Bryn Mawr Classical Review 2003.02.40
Paul Woodruff (trans.), Sophocles' Antigone. Indianapolis: Hackett, 2001. Pp. xxxii, 69. ISBN 0-87220-571-1. $5.95 (pb).
Reviewed by Thomas H. J. U. Talboy, Centre for Ancient Drama and its Reception, University of Nottingham and Santa Catalina School, Monterey, CA (firstname.lastname@example.org)
Word count: 741 words
Woodruff's fine translation is a great contribution to the field: it serves well as an introductory text, and, delightfully, exhibits performability. While he worries that he 'may not succeed in writing objectively' (vii), his translation and interpretation deliver a viable dramatic piece.
Beginning with 'What Happened before Sunrise', Woodruff provides the reader with information about the events before the opening of the play. He continues with a discussion of the 'Conflict' and artfully moves into the 'Interpretation.' Woodruff then discusses 'Sophocles' Artistry' and leads the reader through an analysis of the characters and the Chorus. He concludes his introduction with a discussion of Sophocles' life and helpful 'Suggestions for Further Reading.'
Woodruff's philosophical background informs his translation and interpretation. In his 'Interpretation' he discusses at some length the Hegelian notion of 'synthesis of opposing powers' pointing out that this does not mean any 'relaxation of tension.' (xii) He further considers Nussbaum's conclusion, in disagreement with Hegel, that the conflict is unresolvable.1 Woodruff does not overwhelm the reader with the philosophical in the introduction but invites him to consider it further in the Appendix. Therein he examines the tendency of readers to 'overlook the importance of Antigone to Hegel's phenomenology'. (63) Moreover, he laments, because of readers' inability to appreciate Hegel 'they miss the subtlety of Hegel's account of the play.' (63) Woodruff's discussion of the philosophical issues arising in the play is well balanced, neither off-putting to the first-time reader nor over-simplified for the seasoned reader.
Woodruff's footnotes are helpful and informative. Some of them are complemented by endnotes. In these he offers alternative readings and discussions of more problematic manuscript readings, including the troublesome passages 663-71 and 904-20. His 'Selected Bibliography' is conveniently divided into sections for general readers and for scholars.
As with any translation, there are a few points that some might take issue with. His confident statement in the opening stage directions that a 'raised platform stage' was used conceals the uncertainty of whether such a stage existed, its size and use. Likewise, his quick discussion of the fifth stasimon may be a bit too quick: 'The Fifth Stasimon is sung at the terrifying crisis of the play. ... Why now? ... Keep in mind that Dionysus was believed to preside over the theatre in which this play was performed and that the final expulsion of Antigone's accursed and autocratic family will be a healing for Thebes.' (xxvi) Besides overlooking the wider debate about the full relationship between the theater and Dionysus,2 this comment is likely to lead the unsuspecting reader to believe that there is evidence in the play that 'Antigone's accursed and autocratic family' is expelled.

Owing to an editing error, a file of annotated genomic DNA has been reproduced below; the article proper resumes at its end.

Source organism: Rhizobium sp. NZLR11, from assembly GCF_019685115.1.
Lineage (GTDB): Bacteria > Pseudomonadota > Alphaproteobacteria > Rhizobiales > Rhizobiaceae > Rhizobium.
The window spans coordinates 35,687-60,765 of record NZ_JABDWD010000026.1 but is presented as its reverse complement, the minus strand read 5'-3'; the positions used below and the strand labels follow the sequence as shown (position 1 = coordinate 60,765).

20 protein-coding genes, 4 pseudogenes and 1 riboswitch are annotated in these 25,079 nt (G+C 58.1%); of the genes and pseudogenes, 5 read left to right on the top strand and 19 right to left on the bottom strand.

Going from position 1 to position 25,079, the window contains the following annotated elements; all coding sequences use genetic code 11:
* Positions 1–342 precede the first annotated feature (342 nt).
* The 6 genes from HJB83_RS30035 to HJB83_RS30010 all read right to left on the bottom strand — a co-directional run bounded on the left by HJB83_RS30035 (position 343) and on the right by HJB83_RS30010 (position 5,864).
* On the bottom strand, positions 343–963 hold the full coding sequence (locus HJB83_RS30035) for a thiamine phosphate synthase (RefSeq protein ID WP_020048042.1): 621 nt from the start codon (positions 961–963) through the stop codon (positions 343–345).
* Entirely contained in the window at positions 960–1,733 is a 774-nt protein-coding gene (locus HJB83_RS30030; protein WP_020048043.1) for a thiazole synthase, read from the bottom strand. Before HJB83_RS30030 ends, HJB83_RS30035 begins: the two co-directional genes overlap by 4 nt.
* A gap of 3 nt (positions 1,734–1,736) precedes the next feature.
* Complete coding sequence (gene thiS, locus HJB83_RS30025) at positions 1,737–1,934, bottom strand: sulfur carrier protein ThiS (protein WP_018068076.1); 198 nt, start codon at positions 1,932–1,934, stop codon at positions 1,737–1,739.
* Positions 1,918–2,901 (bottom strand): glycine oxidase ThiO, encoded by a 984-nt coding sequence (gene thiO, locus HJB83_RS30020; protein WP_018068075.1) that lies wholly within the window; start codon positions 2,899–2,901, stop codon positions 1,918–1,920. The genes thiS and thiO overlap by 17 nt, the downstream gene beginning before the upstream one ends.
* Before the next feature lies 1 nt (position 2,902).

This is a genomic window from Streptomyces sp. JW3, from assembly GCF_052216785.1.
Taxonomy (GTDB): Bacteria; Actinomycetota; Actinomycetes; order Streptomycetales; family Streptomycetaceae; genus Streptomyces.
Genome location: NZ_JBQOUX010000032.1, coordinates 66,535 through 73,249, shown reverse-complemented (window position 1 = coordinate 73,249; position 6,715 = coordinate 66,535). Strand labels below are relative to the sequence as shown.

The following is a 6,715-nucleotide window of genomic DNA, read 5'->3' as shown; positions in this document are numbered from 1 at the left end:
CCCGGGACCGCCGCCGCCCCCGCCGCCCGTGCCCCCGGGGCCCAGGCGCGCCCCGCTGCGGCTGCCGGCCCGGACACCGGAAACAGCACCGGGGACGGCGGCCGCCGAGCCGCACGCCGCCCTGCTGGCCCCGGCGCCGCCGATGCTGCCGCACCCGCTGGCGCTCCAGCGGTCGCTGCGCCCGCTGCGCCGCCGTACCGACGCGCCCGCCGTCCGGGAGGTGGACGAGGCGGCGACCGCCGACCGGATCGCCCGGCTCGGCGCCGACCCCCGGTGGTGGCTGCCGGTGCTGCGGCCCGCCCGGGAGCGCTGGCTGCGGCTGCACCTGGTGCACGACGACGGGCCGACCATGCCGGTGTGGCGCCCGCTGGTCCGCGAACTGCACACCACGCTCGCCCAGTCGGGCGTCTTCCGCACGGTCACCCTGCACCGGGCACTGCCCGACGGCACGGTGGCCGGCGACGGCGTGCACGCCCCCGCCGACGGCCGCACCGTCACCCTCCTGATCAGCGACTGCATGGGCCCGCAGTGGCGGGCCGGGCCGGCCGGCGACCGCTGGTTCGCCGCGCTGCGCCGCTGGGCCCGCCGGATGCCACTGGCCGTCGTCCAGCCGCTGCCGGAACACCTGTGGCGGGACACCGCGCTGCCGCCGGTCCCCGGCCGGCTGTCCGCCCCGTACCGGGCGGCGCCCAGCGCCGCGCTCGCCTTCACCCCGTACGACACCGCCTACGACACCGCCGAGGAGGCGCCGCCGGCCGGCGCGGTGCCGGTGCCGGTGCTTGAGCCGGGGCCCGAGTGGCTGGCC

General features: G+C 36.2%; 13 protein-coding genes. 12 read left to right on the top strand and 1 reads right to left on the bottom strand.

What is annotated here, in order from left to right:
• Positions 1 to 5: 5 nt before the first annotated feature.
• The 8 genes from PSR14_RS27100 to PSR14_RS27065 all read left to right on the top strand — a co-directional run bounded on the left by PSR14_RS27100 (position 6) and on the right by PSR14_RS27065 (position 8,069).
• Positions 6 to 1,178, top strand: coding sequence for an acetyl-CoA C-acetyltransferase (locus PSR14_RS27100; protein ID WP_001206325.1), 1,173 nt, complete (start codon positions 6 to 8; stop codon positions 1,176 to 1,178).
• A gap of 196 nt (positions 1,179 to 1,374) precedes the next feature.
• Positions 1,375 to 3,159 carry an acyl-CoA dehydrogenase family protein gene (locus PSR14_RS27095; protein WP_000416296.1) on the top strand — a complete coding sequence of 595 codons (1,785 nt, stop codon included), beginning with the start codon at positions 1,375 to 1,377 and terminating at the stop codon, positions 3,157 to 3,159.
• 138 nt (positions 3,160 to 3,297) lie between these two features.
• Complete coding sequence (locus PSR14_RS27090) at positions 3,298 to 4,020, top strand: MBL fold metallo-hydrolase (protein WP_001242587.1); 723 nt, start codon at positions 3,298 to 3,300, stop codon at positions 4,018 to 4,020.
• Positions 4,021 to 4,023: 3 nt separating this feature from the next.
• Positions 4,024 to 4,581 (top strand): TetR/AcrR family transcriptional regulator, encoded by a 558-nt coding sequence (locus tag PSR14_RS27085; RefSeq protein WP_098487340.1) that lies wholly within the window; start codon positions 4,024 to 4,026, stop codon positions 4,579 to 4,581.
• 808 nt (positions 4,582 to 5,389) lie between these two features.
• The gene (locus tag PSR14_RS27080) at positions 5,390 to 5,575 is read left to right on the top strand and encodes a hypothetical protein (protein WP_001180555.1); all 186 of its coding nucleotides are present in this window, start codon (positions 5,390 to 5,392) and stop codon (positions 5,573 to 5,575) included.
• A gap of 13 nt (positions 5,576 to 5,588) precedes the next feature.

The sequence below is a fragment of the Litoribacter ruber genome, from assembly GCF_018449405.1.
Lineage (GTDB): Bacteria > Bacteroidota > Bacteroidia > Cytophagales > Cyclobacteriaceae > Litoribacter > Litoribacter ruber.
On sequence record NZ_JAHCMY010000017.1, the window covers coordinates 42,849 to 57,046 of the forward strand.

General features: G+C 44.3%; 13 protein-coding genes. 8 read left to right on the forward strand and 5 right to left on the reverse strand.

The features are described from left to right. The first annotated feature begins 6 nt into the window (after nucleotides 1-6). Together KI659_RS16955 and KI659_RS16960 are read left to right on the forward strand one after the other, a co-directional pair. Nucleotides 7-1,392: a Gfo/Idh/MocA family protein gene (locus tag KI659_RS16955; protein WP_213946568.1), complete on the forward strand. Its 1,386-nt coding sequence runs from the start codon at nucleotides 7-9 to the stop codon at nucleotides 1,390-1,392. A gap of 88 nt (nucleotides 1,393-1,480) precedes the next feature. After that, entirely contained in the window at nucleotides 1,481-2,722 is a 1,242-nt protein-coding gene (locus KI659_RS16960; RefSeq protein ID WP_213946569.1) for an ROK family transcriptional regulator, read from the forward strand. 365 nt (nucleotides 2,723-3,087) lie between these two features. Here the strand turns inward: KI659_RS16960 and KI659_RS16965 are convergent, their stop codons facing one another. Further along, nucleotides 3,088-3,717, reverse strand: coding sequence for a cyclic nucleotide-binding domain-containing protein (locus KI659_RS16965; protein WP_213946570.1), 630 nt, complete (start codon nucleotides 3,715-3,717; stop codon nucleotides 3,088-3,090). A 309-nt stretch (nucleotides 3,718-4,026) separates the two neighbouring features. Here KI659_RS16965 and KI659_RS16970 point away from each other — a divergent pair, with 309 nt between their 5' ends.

On an intriguing point Woodruff seems to only tempt the reader without the full ramification of a solid argument. Referring to κεῖμαι of line 73, he introduces the possibility that Antigone may be possessed by 'an incestuous longing to lie in the embrace of her brother beneath the ground' and this is why she 'prefers burial to marriage and a brother to a husband.' (xvii); on the next page, he returns to the 'remarkable' love Antigone has for Polyneices, confirming that he regards κεῖμαι at 73 as having a sexual meaning. Unfortunately, he does not develop this idea beyond remarking that 'this may have sent a shock through the original audience.' (xix) Such a relationship in the context of this play, and as a stated motivating factor for Antigone's defiance is surely worth more than a passing suggestion of controversy. κεῖμαι appears in Antigone seven times, in four of those (484, 1174, 1196, 1240 and 1289) it does not have a sexual undertone. Interestingly, besides line 73 that Woodruff mentions, line 76 and 1240 both involve Antigone: the former in relationship to Polyneices and the latter in relationship to Haemon -- the very one with whom she would prefer not to lie -- and with an undoubtedly sexual meaning. Space considerations may have prevented Woodruff from fully exploring this point, but perhaps it would have been better not to mention it all without more convincing arguments.
Overall, Woodruff's translation deserves a place in translation classes -- it is inviting to the reader and stirs the imagination. The beginning student can easily follow the introduction and the philosophical appendix; the experienced reader will gain from its faithful and attractive translation. Woodruff's translation strives for, and achieves, accuracy, easily maintaining 'the dramatic and poetic intensity of the ancient Greek play' (xxx).
1. Martha Nussbaum. "Sophocles' Antigone: Conflict, Vision, and Simplification." In her The Fragility of Goodness: Luck and Ethics in Greek Tragedy and Philosophy. (Cambridge: Cambridge University Press 1986) 51-82.
2. As a starting pointing, compare the articles in: J. Winkler and F. Zeitlin, eds. Nothing to Do with Dionysos? Athenian Drama in its Social Context. (Princeton: Princeton University Press 1990) and M. Silk, ed. Tragedy and the Tragic: Greek Theatre and Beyond. (Oxford: Clarendon Press 1998).